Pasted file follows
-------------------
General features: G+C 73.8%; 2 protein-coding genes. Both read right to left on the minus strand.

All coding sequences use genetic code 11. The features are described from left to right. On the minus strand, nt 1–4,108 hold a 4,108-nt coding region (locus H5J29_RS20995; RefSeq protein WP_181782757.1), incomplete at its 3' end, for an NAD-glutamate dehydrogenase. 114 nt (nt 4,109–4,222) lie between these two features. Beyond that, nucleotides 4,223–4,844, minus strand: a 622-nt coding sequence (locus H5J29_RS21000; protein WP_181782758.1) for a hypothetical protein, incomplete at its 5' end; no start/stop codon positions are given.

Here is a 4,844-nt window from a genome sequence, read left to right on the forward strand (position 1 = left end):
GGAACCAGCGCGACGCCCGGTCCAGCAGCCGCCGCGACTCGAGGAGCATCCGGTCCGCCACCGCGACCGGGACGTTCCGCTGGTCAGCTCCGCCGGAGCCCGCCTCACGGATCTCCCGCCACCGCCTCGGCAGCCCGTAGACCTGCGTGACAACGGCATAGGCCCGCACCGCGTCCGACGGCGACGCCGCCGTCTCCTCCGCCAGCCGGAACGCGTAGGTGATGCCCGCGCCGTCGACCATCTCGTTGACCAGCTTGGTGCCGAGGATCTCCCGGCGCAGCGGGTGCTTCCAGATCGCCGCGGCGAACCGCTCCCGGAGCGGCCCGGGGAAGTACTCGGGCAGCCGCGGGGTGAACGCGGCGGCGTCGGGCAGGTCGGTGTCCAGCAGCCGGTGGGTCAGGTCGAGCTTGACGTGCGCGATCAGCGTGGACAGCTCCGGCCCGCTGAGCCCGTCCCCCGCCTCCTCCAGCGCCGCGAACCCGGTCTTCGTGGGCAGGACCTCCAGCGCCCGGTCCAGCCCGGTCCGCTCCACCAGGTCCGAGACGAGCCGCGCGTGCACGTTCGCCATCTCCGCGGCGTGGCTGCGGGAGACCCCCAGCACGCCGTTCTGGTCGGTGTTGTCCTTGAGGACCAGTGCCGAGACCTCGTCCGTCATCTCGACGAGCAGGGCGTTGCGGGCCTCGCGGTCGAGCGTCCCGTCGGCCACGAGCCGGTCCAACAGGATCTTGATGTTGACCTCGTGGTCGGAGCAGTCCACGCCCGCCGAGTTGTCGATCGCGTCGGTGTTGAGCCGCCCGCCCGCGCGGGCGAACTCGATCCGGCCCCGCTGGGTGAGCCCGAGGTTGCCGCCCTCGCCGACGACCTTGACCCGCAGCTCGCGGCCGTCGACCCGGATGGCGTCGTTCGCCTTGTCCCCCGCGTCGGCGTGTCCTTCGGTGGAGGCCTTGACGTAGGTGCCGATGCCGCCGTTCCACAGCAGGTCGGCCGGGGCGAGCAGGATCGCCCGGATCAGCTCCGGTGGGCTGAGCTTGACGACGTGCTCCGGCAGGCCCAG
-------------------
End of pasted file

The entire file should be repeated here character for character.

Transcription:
General features: G+C 73.8%; 2 protein-coding genes. Both read right to left on the minus strand.

All coding sequences use genetic code 11. The features are described from left to right. On the minus strand, nt 1–4,108 hold a 4,108-nt coding region (locus H5J29_RS20995; RefSeq protein WP_181782757.1), incomplete at its 3' end, for an NAD-glutamate dehydrogenase. 114 nt (nt 4,109–4,222) lie between these two features. Beyond that, nucleotides 4,223–4,844, minus strand: a 622-nt coding sequence (locus H5J29_RS21000; protein WP_181782758.1) for a hypothetical protein, incomplete at its 5' end; no start/stop codon positions are given.

Here is a 4,844-nt window from a genome sequence, read left to right on the forward strand (position 1 = left end):
GGAACCAGCGCGACGCCCGGTCCAGCAGCCGCCGCGACTCGAGGAGCATCCGGTCCGCCACCGCGACCGGGACGTTCCGCTGGTCAGCTCCGCCGGAGCCCGCCTCACGGATCTCCCGCCACCGCCTCGGCAGCCCGTAGACCTGCGTGACAACGGCATAGGCCCGCACCGCGTCCGACGGCGACGCCGCCGTCTCCTCCGCCAGCCGGAACGCGTAGGTGATGCCCGCGCCGTCGACCATCTCGTTGACCAGCTTGGTGCCGAGGATCTCCCGGCGCAGCGGGTGCTTCCAGATCGCCGCGGCGAACCGCTCCCGGAGCGGCCCGGGGAAGTACTCGGGCAGCCGCGGGGTGAACGCGGCGGCGTCGGGCAGGTCGGTGTCCAGCAGCCGGTGGGTCAGGTCGAGCTTGACGTGCGCGATCAGCGTGGACAGCTCCGGCCCGCTGAGCCCGTCCCCCGCCTCCTCCAGCGCCGCGAACCCGGTCTTCGTGGGCAGGACCTCCAGCGCCCGGTCCAGCCCGGTCCGCTCCACCAGGTCCGAGACGAGCCGCGCGTGCACGTTCGCCATCTCCGCGGCGTGGCTGCGGGAGACCCCCAGCACGCCGTTCTGGTCGGTGTTGTCCTTGAGGACCAGTGCCGAGACCTCGTCCGTCATCTCGACGAGCAGGGCGTTGCGGGCCTCGCGGTCGAGCGTCCCGTCGGCCACGAGCCGGTCCAACAGGATCTTGATGTTGACCTCGTGGTCGGAGCAGTCCACGCCCGCCGAGTTGTCGATCGCGTCGGTGTTGAGCCGCCCGCCCGCGCGGGCGAACTCGATCCGGCCCCGCTGGGTGAGCCCGAGGTTGCCGCCCTCGCCGACGACCTTGACCCGCAGCTCGCGGCCGTCGACCCGGATGGCGTCGTTCGCCTTGTCCCCCGCGTCGGCGTGTCCTTCGGTGGAGGCCTTGACGTAGGTGCCGATGCCGCCGTTCCACAGCAGGTCGGCCGGGGCGAGCAGGATCGCCCGGATCAGCTCCGGTGGGCTGAGCTTGACGACGTGCTCCGGCAGGCCCAG